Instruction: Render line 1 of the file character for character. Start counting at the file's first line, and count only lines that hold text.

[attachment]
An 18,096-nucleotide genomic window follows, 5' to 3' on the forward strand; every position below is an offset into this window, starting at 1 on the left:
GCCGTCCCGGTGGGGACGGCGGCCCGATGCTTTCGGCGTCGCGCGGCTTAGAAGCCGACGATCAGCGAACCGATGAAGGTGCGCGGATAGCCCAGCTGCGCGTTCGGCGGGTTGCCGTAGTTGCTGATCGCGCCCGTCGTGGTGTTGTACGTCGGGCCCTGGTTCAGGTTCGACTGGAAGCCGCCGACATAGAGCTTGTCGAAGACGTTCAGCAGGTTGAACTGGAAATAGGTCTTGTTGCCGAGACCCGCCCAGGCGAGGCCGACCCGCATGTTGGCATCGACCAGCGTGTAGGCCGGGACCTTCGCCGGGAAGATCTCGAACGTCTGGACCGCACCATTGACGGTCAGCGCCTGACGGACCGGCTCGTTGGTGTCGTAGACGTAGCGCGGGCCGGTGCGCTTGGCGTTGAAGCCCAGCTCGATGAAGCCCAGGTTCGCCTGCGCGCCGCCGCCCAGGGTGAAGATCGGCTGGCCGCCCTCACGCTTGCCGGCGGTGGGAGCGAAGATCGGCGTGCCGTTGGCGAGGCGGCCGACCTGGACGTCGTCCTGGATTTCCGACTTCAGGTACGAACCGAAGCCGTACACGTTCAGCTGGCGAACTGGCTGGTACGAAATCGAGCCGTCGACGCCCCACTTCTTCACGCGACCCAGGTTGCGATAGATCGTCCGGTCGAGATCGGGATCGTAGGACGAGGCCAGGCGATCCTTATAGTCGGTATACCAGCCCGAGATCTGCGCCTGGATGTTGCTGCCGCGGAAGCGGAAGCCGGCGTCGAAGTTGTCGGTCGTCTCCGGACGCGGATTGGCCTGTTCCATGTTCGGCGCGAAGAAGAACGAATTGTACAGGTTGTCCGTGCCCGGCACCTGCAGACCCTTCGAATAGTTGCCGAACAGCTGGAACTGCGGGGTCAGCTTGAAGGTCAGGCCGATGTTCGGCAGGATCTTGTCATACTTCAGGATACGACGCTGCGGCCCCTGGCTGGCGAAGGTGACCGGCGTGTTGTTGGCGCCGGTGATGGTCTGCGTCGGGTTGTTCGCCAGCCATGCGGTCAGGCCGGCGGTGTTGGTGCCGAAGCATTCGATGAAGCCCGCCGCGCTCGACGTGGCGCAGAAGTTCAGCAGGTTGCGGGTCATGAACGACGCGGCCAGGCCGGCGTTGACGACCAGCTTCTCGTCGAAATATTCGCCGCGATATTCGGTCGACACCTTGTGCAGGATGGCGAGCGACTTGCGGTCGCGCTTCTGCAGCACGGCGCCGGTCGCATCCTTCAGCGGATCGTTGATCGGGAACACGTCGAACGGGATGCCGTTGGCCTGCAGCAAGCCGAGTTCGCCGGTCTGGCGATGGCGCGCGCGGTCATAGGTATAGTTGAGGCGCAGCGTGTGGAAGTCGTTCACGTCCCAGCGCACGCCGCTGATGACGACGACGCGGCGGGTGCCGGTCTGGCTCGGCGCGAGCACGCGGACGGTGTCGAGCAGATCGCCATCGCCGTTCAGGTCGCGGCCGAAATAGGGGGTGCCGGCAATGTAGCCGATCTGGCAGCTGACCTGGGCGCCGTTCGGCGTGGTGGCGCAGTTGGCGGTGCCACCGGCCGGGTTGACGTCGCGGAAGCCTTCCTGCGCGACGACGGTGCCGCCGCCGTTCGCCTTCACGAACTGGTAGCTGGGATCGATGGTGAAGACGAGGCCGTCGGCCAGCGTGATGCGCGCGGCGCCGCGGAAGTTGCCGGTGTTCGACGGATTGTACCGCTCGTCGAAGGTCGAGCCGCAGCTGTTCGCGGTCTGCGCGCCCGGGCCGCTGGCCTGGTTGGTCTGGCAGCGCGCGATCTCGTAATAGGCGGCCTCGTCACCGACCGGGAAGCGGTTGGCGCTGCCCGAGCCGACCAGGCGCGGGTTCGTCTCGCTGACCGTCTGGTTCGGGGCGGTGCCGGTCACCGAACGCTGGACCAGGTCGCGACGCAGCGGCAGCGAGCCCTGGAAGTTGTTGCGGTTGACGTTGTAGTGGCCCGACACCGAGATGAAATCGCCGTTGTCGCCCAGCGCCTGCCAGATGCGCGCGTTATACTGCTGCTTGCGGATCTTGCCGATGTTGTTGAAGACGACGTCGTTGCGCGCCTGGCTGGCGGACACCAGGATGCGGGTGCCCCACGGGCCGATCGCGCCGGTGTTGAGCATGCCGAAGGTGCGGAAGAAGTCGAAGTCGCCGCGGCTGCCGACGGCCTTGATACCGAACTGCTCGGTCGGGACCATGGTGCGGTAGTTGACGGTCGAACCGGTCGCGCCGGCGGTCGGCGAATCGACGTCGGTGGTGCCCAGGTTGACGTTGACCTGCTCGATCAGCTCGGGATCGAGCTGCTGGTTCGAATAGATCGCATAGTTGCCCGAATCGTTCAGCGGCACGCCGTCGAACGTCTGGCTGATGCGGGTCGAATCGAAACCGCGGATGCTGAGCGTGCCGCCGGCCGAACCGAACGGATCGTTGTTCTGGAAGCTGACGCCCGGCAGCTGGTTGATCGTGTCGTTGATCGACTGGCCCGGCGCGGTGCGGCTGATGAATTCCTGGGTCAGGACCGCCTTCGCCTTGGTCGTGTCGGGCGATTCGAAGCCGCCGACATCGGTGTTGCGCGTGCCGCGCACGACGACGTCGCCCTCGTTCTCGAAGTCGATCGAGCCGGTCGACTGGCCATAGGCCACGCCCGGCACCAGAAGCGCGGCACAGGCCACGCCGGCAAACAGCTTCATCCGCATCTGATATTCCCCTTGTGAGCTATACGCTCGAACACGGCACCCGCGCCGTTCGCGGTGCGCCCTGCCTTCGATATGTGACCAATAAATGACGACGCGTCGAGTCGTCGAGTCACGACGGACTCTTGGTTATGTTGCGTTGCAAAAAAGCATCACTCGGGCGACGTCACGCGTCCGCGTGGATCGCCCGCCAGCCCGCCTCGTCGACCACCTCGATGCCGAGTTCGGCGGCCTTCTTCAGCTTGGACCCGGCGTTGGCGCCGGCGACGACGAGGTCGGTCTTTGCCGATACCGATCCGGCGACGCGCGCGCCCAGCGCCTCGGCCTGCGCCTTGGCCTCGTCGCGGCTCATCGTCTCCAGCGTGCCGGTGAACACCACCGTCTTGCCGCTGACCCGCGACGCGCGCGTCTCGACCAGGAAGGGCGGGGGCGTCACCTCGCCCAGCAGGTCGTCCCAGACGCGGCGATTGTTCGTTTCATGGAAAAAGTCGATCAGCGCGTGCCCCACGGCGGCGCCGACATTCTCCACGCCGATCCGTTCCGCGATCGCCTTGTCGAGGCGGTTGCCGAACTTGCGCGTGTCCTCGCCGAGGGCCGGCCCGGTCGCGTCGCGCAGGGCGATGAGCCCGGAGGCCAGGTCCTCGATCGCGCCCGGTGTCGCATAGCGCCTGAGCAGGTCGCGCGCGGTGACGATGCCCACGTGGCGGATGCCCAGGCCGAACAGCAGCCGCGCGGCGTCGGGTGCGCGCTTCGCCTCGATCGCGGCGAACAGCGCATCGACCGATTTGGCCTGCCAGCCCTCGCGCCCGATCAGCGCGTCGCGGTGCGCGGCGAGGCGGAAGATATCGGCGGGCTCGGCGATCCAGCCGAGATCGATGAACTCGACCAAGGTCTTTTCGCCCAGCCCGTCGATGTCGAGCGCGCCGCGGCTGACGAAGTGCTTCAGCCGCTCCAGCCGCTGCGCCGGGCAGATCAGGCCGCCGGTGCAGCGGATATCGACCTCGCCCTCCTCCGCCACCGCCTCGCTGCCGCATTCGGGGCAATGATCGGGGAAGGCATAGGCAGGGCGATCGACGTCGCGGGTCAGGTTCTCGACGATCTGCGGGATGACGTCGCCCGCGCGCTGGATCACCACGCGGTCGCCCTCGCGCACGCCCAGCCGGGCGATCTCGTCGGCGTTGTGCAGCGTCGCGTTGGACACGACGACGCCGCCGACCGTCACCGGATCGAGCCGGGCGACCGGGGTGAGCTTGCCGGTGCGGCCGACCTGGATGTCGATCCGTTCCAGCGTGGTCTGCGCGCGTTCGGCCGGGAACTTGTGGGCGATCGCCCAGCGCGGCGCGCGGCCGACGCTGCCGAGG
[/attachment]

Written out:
An 18,096-nucleotide genomic window follows, 5' to 3' on the forward strand; every position below is an offset into this window, starting at 1 on the left: